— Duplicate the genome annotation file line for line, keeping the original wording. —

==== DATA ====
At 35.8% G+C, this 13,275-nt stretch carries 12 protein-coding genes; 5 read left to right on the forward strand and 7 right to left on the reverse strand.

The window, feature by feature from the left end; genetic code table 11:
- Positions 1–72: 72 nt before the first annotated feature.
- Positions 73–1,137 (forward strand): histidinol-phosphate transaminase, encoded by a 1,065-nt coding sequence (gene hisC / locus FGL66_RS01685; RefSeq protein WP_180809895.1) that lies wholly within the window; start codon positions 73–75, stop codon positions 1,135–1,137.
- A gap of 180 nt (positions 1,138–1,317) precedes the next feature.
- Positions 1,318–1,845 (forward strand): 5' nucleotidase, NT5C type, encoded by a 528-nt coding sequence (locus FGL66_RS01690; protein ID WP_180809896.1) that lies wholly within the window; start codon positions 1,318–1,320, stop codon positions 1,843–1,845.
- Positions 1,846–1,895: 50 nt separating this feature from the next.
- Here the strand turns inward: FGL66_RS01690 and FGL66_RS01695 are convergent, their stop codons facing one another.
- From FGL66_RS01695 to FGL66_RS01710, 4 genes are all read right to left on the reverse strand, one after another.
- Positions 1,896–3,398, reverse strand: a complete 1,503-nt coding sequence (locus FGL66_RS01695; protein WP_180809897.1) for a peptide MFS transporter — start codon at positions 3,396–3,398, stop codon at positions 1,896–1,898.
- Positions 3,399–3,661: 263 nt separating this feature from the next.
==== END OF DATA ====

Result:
At 35.8% G+C, this 13,275-nt stretch carries 12 protein-coding genes; 5 read left to right on the forward strand and 7 right to left on the reverse strand.

The window, feature by feature from the left end; genetic code table 11:
- Positions 1–72: 72 nt before the first annotated feature.
- Positions 73–1,137 (forward strand): histidinol-phosphate transaminase, encoded by a 1,065-nt coding sequence (gene hisC / locus FGL66_RS01685; RefSeq protein WP_180809895.1) that lies wholly within the window; start codon positions 73–75, stop codon positions 1,135–1,137.
- A gap of 180 nt (positions 1,138–1,317) precedes the next feature.
- Positions 1,318–1,845 (forward strand): 5' nucleotidase, NT5C type, encoded by a 528-nt coding sequence (locus FGL66_RS01690; protein ID WP_180809896.1) that lies wholly within the window; start codon positions 1,318–1,320, stop codon positions 1,843–1,845.
- Positions 1,846–1,895: 50 nt separating this feature from the next.
- Here the strand turns inward: FGL66_RS01690 and FGL66_RS01695 are convergent, their stop codons facing one another.
- From FGL66_RS01695 to FGL66_RS01710, 4 genes are all read right to left on the reverse strand, one after another.
- Positions 1,896–3,398, reverse strand: a complete 1,503-nt coding sequence (locus FGL66_RS01695; protein WP_180809897.1) for a peptide MFS transporter — start codon at positions 3,396–3,398, stop codon at positions 1,896–1,898.
- Positions 3,399–3,661: 263 nt separating this feature from the next.